Anyone studying climate after that period should be very aware of the Milankovitch cycles. If a person is fully aware of the cycles and the very clear cause and effect that the orbital cycles have the Earth’s climate, trying to say that the orbital part is really only responsible for 1/6th of the warming is intentionally misleading.

    I am not sure if you have read the introduction on my website, but when I dove into this topic. I had no preconceived notions. When I initially read that article it didn’t bother me, but later as I learned more I realized how intentionally misleading it is.

    Remember that it was written 30 years after the basic cycle of the glacial/interglacial cycles was established. There is not excuse for that.

    I try to build upon articles. I write about one thing and then later articles build upon them. That article did the opposite.

    I understand that this point is a particular irritant to me and I recognize that I might be a little overboard on it, but it was 30 years after Pacemaker.


  3. Glenn Tamblyn Oct 19th 2010


    Just because an article is published at a certain point in time does not mean that the broader scientific community has necesarily accepted the validity of it. My understanding of the process is that it was in the period after the Ice Core data was being obtained that early work such as this on Milankovitch was being reconsidered, from something considered a possible climate factor to one that has additional supporting evidence and is considered likely. The clincher I understand was the good correlation in the timing of Glacial cycles in the cores with the peaks & troughs of Milankovitch.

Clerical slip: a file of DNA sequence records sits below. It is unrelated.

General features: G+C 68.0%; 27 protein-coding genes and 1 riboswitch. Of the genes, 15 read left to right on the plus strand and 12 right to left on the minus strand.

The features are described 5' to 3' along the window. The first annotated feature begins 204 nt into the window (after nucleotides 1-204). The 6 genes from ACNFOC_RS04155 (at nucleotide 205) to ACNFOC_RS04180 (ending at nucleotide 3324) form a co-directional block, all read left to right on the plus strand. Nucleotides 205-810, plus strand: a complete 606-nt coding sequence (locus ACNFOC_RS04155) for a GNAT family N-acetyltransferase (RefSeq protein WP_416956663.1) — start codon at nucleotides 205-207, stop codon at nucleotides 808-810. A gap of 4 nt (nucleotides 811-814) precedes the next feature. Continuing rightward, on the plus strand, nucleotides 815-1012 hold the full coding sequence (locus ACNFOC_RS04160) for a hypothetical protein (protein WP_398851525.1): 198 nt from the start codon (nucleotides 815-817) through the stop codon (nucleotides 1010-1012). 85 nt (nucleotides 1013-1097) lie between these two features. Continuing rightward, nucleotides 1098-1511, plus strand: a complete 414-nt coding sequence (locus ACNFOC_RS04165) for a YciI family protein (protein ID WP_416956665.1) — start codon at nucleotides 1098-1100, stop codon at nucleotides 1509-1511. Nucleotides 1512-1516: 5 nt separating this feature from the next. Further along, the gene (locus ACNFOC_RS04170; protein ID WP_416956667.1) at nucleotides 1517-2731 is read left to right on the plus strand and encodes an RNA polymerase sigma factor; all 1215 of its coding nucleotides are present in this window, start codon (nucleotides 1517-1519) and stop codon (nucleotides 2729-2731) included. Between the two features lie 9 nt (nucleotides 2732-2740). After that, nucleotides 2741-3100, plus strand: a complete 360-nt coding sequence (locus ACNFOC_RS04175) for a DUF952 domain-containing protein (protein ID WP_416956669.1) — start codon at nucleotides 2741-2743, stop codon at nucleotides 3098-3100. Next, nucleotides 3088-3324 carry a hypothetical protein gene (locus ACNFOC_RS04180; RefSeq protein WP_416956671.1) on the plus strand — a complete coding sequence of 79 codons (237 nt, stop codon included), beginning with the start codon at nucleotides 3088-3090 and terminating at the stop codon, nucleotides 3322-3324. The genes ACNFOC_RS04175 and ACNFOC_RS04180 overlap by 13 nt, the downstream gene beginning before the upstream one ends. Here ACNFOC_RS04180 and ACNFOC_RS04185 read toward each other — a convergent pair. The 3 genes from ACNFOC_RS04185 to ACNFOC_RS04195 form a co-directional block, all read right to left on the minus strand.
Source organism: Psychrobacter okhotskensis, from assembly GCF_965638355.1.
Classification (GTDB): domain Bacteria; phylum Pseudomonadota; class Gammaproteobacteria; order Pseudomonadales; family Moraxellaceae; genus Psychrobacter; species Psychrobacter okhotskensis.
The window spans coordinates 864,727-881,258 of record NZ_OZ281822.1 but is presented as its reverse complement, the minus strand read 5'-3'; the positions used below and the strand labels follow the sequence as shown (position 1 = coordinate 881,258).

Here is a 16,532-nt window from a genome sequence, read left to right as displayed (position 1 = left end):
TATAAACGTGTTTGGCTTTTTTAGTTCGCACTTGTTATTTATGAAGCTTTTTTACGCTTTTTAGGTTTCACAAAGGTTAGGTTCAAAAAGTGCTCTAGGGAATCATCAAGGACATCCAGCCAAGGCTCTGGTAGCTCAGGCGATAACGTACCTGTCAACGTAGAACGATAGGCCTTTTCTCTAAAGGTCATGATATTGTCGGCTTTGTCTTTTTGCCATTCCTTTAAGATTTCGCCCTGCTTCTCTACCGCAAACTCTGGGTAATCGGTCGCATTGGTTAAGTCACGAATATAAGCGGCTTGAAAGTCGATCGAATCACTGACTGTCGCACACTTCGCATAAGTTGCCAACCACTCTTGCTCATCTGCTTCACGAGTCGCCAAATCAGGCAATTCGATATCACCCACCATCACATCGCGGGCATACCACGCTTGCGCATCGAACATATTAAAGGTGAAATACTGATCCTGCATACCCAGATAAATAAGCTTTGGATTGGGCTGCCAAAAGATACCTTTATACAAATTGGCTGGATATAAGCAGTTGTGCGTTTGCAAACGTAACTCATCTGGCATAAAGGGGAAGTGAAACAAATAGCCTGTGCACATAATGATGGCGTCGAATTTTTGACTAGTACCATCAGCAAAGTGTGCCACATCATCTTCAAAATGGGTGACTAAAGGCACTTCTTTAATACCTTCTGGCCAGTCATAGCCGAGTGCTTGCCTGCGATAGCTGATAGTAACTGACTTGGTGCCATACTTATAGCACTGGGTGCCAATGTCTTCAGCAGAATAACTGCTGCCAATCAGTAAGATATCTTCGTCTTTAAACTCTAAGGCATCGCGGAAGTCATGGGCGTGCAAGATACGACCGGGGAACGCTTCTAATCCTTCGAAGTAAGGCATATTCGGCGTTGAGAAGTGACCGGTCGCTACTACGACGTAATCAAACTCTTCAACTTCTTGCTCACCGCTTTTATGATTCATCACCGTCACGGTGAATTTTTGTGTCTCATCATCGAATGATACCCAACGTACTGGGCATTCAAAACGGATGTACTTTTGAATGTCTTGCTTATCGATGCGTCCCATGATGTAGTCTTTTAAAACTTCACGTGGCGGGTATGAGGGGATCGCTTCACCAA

However any such change of understanding in the scientific community takes time before it is widely accepted. And it is only when it has been widely accepted that a scientist would give strong support for it in communications with the broader public. The opinion in that article was the opinion of one scientist, at that point in time, filtered through the conservatism with which they communicate their science to the public.

    Has later understanding firmed up the views about Milankovitch. Yes.

    Does a more equivocal statement by one scientist, communicating outside his normal channels of communication, with justifiable concerns that a lay audience would read too much or too little into his words and not approach them with the nuance a scientist is trained to do, communicating his own personal views at a time when this acceptance was developing, mean he is guilty of deliberate dishonesty. No.